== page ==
In my experience, no one writes ‘how to’ and ‘beginner’ content quite like beginners; as long as you have a knack for journalism, you’re likely to do a great job. The trick is simply to be honest and couch your experiences in the correct context.

Boardgaming is a a growing hobby, so there’s never been a better time to be introducing others to it. This way you not only get to do the learning processes that are so important, but you get to record about them as well.

Alternatively, if you like to be funny or controversial, you can play the ignorant card for shock or laughter value. But if you do, just go for it – don’t pretend to be a reviewer who knows what they’re talking about if you’re reviewing your first euro game – you’ll sound like a fool. But if you come in all ignorant guns blazing, instead you’re likely to turn some heads for the right reasons.

7. Or finally… fix it in post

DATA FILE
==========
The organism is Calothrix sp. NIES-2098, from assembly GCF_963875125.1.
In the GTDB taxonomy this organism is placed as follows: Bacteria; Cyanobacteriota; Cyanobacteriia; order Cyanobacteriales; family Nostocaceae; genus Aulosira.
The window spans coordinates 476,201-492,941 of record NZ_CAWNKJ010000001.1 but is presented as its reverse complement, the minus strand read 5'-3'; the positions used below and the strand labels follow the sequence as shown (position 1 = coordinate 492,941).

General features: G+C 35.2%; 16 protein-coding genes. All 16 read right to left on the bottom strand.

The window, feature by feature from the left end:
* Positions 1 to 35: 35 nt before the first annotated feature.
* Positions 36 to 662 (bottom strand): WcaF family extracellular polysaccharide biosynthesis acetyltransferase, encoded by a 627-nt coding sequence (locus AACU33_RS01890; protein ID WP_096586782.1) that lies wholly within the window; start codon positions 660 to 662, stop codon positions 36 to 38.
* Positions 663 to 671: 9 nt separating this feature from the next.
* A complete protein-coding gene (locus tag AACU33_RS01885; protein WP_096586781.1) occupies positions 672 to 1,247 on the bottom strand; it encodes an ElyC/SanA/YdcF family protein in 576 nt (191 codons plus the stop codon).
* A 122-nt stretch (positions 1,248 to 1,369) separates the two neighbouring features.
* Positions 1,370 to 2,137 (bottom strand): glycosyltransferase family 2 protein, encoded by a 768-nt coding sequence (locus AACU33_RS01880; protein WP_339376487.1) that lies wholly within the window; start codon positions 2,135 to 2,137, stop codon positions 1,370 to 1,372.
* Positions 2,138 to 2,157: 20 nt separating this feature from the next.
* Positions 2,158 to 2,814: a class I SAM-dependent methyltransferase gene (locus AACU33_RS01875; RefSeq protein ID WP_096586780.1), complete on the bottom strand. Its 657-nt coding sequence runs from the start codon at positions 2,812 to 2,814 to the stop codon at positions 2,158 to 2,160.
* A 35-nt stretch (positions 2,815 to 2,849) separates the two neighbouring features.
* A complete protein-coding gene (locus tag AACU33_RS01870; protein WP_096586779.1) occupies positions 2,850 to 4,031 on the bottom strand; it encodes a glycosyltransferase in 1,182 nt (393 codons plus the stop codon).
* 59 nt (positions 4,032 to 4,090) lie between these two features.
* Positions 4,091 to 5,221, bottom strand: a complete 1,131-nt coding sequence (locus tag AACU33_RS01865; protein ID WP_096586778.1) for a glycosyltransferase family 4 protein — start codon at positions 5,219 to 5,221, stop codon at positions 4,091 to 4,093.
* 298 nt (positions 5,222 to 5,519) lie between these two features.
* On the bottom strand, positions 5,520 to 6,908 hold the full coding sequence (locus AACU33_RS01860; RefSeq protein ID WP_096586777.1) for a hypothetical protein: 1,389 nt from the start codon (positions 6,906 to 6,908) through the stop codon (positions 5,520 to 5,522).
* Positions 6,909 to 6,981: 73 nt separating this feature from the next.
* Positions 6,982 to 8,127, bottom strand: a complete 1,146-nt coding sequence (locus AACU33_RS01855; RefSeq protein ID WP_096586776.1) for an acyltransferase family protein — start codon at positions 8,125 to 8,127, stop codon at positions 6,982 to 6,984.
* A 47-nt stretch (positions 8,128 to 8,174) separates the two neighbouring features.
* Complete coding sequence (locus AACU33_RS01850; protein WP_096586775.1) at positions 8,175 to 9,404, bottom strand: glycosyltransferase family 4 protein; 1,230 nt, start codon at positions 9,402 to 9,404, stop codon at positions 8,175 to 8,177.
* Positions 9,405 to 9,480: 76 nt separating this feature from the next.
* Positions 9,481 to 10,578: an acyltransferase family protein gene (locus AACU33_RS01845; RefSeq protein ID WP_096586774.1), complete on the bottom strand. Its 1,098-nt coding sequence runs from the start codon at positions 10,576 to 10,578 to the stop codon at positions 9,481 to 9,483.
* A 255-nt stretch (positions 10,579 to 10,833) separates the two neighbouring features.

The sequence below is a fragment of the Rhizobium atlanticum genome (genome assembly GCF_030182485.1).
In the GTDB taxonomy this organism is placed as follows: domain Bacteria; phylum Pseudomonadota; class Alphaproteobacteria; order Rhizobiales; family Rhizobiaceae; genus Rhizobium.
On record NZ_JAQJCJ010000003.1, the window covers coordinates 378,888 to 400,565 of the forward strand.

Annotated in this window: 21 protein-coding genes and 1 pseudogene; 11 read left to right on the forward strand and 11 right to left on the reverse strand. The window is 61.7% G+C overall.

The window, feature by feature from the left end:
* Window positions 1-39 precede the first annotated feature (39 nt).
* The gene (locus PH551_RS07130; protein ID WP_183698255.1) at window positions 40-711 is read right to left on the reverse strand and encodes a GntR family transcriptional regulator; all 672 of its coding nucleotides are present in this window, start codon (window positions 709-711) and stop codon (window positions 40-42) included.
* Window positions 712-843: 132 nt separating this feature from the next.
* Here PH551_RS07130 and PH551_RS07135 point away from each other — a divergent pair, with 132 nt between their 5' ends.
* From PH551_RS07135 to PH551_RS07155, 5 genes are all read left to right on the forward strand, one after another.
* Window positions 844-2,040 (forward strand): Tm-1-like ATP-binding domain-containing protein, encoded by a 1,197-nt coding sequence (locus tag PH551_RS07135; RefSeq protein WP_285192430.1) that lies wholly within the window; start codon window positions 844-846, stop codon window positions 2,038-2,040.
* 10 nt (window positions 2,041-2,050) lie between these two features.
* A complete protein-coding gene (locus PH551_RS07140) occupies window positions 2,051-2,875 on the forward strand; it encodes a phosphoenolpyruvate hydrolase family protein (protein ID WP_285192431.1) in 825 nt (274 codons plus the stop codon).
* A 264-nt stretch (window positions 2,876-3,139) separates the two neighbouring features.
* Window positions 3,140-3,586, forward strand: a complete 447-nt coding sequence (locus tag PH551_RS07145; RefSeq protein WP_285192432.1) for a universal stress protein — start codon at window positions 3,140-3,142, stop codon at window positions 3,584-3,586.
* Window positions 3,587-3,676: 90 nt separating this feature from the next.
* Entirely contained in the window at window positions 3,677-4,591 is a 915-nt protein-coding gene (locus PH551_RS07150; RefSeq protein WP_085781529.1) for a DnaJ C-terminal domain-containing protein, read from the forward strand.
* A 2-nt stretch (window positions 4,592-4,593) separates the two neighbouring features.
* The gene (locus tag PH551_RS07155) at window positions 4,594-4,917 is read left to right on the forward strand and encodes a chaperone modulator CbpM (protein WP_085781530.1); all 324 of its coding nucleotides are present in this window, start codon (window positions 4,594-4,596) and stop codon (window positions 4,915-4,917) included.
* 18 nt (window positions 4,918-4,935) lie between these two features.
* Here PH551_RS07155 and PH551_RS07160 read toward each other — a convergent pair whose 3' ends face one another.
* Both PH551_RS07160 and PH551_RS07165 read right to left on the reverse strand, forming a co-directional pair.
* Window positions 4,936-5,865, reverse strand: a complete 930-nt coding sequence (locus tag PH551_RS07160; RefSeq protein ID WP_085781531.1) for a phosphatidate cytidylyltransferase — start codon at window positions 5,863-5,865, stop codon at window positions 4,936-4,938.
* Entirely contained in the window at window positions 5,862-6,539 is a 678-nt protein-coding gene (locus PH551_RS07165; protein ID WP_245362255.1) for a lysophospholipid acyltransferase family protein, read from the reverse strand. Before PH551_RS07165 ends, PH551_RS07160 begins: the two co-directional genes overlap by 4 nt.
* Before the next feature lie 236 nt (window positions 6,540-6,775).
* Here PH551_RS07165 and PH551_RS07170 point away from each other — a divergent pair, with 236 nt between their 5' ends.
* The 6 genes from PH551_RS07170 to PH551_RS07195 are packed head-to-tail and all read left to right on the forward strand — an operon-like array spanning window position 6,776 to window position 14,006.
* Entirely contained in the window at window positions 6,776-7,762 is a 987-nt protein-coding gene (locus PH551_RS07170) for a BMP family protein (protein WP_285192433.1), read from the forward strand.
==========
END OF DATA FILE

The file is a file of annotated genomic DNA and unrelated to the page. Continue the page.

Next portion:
When I finish this in a minute, I’m going to go to the pub. Then tomorrow I’ll have another read through it, hopefully cut it down in length a little and catch some typos. Finally I’ll print it off, read it with pen in hand, and mark up more mistakes. Then maybe I’ll post it. And there will still be errors.

In audio and video, this is called post production. Just like sub-editing a piece of written text, it’s difficult, time consuming and very much the boring part of the job for most people. Which is why many people rush it, ignore it, or seem to not bother at all. The fact many podcasters say they never even listen to their track back before it goes on air baffles me.